If you’re a frequent user macOS or Linux terminal user, you’re likely familiar with the basics already: navigating the file system, creating and deleting files, and running commands. However, there are some simple, yet often overlooked, techniques that can significantly boost your productivity.
1. Command Aliasing
Aliases are basically custom shortcuts for often-used commands.
Setting up aliases
To create an alias, open your shell configuration. Both Bash and Z-Shell use the
.zshrc file, respectively. If you’re on a CLI-only environment, you probable edit files with
vi, but I’ll use Visual Studio Code in this example, just to show that you can easily use any editor you like.
And for Z-Shell:
Add aliases for everyday Git commands by placing these at the end of the configuration file:
alias gs="git status" alias ga="git add" alias gc="git commit" alias gco="git checkout" alias gb="git branch" alias gpl="git pull" alias gps="git push"
Save the file and apply the changes by starting a new terminal session, or apply the updated configuration in the existing terminal by running
source ~/.bashrc (for Bash) or
source ~/.zshrc (for Z-Shell).
With this setup, you’ll have
gs as a shorthand for
git status across all terminal sessions, including integrated terminals in IDEs. The other aliases work similarly.
2. Type Faster With Tab Completion
Tab completion is a productivity superpower that speeds up your command-line work. It automatically completes filenames, directories, and even commands. On Linux and macOS, simply type the first few letters of a filename or command and hit the
Tab key to auto-complete. If multiple options exist, hit
Tab twice to see them all.
Note, however, that tab completion doesn’t behave the same on all operating systems. Also, for enhanced auto-complete, you probably need to introduce plugins like
bash-completion. For simplicity, I’ll leave it at the basic tab completion that comes out of the box.
3. Master Your Command History
Your command history is a treasure trove of past actions. Instead of retyping commands, tap into this goldmine:
On Linux and macOS, use the history command to view a list of your past commands.
Reuse previous commands by typing
! followed by the command number (e.g.,
!24). You can also use the
!! command to reuse the last command.
Navigate with arrow keys
Use the arrow keys to move up and down in your command history. The up arrow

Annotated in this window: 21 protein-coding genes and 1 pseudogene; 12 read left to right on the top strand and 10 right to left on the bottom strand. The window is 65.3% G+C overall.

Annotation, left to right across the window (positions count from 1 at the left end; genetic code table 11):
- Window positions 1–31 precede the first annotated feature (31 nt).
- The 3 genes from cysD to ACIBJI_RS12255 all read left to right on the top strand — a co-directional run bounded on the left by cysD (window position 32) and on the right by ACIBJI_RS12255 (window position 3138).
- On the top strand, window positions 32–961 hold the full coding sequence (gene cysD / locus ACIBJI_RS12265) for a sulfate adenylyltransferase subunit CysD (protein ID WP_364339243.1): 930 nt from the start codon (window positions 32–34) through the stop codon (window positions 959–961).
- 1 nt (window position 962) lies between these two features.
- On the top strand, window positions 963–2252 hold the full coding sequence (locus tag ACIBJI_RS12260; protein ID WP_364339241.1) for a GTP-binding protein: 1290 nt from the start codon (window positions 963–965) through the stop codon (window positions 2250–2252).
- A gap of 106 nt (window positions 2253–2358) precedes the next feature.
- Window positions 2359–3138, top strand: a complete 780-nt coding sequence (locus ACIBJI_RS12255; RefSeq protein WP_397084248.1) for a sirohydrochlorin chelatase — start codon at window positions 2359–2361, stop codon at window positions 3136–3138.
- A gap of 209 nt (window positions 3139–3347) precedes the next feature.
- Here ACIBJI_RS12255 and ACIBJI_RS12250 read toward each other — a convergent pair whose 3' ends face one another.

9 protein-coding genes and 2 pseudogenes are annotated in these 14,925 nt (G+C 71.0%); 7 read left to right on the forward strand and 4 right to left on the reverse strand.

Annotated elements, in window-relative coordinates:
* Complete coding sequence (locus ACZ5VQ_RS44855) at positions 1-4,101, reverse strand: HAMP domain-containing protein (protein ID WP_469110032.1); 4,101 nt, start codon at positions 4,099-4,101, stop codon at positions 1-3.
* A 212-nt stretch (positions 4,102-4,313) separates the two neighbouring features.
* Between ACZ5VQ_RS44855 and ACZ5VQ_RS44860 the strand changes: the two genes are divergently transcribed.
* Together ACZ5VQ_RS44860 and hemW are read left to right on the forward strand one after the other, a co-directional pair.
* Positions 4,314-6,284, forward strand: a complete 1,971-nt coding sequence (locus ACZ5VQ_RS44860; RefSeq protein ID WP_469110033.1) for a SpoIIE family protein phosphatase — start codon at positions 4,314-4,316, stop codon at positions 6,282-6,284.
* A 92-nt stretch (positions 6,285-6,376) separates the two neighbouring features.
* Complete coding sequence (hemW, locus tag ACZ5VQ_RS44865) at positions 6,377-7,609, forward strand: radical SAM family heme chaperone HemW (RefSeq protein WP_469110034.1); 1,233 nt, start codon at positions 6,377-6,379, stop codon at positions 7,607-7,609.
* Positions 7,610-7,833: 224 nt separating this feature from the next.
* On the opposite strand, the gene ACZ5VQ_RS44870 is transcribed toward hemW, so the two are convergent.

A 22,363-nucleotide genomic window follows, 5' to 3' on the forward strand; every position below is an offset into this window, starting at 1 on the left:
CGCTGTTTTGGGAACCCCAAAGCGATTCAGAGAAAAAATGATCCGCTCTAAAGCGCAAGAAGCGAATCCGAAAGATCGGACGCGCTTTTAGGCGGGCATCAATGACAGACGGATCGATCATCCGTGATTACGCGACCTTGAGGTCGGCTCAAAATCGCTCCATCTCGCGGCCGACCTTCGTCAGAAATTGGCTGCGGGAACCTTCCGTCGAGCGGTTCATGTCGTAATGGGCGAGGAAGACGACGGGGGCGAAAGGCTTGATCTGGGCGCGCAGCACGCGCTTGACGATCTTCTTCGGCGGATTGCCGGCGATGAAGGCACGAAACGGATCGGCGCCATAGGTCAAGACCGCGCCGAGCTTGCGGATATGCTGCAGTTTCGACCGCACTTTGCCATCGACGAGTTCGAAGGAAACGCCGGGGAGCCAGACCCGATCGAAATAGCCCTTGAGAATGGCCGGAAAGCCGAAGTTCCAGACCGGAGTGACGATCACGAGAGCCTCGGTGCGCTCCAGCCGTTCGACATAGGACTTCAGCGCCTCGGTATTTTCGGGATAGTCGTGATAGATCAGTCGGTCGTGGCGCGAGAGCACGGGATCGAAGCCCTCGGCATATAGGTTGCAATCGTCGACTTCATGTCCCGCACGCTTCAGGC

↑ lets you revisit previous commands, while the down arrow
↓ moves you forward.
4. Navigate and search with Fuzzy Finder (fzf)
Fuzzy finder, or fzf, is a powerful tool for quick file and command searches. It offers components like the fzf executable, fzf-tmux script, shell extensions, and Vim/Neovim plugin. You can install only the fzf executable if you don’t need the extra components.
Install via Homebrew
# Install fuzzy finder brew install fzf # Install useful key bindings and fuzzy completion: $(brew --prefix)/opt/fzf/install
Install via Git
git clone --depth 1 https://github.com/junegunn/fzf.git ~/.fzf ~/.fzf/install
For a guide to install via other package managers, and more installation options, check out the fzf GitHub repository.
CTRL-Rto search command history.
CTRL-N) to move cursor up and down. Arrow keys work too.
Enterkey to select an item or
5. Exit Hanging/Broken SSH Sessions
When an SSH terminal hangs (usually due to network issues), it becomes impossible to exit gracefully. Instead of killing the terminal process, you can always use the “tilde escape” sequence:
Enter, followed by
~ (tilde), then
~. signals the SSH client to terminate the session immediately, even in the presence of network problems. As a result, responsiveness is promptly restored to your terminal.
Bonus: Save A Few More Keystrokes
AUTO_CD enabled (which is usually the default), allows you to omit
cd navigating the file system. You can simply type the path to the directory you want to navigate to. For example, instead of
cd ~/Documents, you can simply type
~/Documents and hit
Enter. It also works for relative paths, such as
../Documents and just
.. (going one level up, to the parent directory).
By incorporating tips like use of command aliases and quick command history navigation into your daily use of the command prompt, you can ramp up your productivity. Tools like tab completion and fzf only add to this efficiency, while knowing how to exit stalled SSH sessions keeps your workflow unhampered.